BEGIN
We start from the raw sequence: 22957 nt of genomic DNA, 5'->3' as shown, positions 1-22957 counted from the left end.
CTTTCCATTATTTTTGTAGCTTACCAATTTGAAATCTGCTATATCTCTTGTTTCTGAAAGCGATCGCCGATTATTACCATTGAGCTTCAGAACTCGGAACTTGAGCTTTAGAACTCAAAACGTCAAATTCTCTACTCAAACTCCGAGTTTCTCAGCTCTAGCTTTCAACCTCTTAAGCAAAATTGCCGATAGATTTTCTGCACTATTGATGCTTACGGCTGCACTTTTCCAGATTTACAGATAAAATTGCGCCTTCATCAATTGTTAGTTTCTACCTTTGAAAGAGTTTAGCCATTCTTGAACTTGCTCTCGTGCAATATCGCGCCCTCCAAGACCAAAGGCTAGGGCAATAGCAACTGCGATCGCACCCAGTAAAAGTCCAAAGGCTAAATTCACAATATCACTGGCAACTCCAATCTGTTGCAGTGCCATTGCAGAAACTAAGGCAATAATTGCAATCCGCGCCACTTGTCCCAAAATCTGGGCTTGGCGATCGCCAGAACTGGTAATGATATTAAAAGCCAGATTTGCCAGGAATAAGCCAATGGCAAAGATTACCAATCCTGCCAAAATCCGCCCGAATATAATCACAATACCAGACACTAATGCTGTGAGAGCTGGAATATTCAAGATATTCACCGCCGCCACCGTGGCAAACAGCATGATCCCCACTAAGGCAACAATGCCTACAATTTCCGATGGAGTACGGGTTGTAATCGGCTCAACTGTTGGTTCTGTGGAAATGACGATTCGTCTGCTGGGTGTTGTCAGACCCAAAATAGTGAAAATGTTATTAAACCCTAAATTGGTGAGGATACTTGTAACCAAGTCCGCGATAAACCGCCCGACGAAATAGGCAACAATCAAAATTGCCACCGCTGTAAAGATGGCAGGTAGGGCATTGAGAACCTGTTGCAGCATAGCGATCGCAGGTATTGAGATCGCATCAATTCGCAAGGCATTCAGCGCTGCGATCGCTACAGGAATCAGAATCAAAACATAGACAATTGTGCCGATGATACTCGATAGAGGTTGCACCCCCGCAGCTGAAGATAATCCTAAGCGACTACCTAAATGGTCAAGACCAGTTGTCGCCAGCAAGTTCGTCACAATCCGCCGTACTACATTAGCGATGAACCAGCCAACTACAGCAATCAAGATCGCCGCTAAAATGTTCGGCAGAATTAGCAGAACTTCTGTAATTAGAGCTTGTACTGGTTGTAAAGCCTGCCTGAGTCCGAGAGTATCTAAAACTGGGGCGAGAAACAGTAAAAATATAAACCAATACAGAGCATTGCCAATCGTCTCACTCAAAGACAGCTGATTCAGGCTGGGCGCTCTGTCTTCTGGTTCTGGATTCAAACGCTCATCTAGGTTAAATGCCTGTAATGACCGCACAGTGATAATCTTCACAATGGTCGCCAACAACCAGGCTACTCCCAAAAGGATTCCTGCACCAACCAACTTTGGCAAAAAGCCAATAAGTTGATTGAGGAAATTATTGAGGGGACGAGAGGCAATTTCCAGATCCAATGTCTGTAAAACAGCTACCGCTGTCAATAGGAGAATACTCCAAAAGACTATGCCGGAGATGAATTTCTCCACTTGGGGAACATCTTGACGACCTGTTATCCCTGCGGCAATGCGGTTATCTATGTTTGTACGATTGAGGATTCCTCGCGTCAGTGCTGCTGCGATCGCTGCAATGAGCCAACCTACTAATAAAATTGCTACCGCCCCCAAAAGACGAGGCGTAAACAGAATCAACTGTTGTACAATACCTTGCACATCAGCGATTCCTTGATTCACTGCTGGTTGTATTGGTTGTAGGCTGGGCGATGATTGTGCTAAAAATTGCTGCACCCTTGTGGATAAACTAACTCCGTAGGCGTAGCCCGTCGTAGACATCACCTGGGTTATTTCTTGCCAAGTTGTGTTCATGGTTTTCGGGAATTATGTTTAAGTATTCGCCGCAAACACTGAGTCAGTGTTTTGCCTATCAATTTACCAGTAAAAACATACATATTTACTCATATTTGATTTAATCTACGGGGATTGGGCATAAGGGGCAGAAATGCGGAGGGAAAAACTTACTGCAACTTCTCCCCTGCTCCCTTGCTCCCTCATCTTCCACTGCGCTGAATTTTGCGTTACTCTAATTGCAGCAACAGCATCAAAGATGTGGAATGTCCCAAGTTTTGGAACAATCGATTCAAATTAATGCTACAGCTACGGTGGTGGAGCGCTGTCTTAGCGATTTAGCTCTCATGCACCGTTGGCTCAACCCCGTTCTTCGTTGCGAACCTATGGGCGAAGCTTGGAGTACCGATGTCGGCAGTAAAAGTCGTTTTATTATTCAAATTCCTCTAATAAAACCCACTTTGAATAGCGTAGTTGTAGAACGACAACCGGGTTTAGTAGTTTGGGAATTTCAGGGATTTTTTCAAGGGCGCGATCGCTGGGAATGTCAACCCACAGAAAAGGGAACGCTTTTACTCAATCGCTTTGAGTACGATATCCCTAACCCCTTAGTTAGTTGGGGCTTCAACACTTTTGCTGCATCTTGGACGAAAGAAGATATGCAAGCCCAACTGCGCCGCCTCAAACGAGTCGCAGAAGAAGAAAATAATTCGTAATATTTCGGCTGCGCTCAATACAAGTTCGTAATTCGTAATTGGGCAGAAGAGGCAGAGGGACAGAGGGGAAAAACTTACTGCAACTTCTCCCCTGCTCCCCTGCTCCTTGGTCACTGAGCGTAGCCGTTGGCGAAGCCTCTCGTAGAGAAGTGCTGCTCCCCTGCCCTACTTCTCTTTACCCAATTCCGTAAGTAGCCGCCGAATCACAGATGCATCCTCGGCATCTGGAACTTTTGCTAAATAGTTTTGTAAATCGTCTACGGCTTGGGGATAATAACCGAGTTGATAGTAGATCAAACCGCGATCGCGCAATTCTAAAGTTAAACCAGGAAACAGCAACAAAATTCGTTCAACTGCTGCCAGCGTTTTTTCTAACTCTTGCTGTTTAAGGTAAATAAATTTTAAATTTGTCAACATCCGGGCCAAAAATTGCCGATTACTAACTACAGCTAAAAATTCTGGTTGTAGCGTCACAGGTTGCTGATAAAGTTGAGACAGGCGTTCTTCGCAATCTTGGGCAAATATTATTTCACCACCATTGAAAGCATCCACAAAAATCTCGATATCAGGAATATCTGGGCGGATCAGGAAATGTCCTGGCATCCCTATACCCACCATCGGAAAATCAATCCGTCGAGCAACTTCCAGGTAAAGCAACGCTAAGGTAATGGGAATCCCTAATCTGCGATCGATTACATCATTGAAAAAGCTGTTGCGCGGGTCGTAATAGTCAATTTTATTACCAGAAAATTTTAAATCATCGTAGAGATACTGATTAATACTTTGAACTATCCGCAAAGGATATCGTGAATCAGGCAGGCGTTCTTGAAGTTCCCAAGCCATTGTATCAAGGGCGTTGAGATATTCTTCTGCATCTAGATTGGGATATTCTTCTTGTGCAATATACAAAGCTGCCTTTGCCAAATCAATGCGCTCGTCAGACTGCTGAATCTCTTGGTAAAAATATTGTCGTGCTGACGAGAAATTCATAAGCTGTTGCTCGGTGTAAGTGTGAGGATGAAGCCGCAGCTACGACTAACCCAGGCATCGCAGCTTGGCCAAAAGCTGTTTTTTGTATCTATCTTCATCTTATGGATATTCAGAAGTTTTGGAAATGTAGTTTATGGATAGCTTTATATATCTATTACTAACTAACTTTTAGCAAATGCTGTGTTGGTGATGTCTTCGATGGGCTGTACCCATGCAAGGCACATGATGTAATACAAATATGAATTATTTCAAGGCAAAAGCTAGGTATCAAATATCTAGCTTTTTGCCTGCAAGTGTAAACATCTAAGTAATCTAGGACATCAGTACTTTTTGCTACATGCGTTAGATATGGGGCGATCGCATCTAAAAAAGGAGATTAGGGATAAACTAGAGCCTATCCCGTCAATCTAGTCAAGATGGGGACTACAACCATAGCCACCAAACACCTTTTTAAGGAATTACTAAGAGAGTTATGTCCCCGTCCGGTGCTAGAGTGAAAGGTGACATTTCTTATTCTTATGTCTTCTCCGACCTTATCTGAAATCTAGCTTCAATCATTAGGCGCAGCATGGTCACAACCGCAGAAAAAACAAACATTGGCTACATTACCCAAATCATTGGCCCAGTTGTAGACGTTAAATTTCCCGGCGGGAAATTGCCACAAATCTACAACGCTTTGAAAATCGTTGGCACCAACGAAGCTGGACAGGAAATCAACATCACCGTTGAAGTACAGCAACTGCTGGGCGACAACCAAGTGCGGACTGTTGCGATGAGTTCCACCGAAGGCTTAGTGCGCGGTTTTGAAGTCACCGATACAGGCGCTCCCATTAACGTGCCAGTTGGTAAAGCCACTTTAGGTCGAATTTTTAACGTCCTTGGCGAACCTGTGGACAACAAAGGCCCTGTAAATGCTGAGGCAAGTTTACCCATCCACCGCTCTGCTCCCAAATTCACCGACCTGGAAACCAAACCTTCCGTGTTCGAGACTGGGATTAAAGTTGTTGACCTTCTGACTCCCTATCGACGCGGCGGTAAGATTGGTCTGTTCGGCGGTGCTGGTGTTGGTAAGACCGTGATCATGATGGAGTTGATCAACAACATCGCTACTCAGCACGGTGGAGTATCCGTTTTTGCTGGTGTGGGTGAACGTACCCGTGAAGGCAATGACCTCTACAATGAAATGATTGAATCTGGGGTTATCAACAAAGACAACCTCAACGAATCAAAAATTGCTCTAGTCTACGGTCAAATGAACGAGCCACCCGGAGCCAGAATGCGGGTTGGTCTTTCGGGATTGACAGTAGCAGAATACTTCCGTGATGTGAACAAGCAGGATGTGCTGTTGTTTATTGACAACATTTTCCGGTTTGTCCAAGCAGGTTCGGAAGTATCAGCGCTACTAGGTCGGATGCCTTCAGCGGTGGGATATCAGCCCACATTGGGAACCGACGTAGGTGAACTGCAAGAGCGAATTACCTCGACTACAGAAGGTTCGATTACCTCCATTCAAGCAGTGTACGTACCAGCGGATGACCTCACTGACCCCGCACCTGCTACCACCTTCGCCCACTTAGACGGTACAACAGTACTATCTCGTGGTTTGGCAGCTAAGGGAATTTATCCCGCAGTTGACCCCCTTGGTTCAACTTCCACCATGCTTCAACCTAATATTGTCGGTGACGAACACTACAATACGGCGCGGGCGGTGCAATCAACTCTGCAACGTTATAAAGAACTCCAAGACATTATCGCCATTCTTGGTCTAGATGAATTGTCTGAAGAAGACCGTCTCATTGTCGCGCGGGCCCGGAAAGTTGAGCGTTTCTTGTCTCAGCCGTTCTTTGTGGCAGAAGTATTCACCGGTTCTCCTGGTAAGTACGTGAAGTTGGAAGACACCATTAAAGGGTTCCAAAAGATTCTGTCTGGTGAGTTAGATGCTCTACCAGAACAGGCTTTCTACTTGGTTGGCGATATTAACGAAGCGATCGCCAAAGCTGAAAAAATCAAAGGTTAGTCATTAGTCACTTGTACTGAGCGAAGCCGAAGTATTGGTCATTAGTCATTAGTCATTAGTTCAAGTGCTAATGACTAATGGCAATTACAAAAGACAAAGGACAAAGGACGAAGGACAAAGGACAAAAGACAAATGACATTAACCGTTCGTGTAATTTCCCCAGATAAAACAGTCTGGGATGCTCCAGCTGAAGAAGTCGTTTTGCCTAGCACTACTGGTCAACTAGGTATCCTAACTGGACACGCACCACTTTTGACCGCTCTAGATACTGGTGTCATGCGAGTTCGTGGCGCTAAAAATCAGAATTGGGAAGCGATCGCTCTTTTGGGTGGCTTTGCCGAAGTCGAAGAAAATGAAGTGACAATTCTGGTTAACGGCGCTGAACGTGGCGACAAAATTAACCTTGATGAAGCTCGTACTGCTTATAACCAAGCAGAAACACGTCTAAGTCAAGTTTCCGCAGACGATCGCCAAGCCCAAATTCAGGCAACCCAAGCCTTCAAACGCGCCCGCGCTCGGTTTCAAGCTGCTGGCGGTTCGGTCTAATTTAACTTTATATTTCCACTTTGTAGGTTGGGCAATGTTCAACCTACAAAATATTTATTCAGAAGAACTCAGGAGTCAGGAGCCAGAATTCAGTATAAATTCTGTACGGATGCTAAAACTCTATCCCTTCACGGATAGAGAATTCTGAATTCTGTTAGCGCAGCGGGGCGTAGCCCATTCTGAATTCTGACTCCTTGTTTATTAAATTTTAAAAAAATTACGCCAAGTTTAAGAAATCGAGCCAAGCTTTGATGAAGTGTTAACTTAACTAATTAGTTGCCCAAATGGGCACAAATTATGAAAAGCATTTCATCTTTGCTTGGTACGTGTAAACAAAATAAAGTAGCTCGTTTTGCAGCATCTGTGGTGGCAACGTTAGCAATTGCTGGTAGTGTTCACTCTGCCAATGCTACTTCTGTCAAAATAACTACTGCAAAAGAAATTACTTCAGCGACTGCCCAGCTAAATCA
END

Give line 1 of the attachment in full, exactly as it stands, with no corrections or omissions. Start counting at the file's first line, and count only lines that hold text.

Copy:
We start from the raw sequence: 22957 nt of genomic DNA, 5'->3' as shown, positions 1-22957 counted from the left end.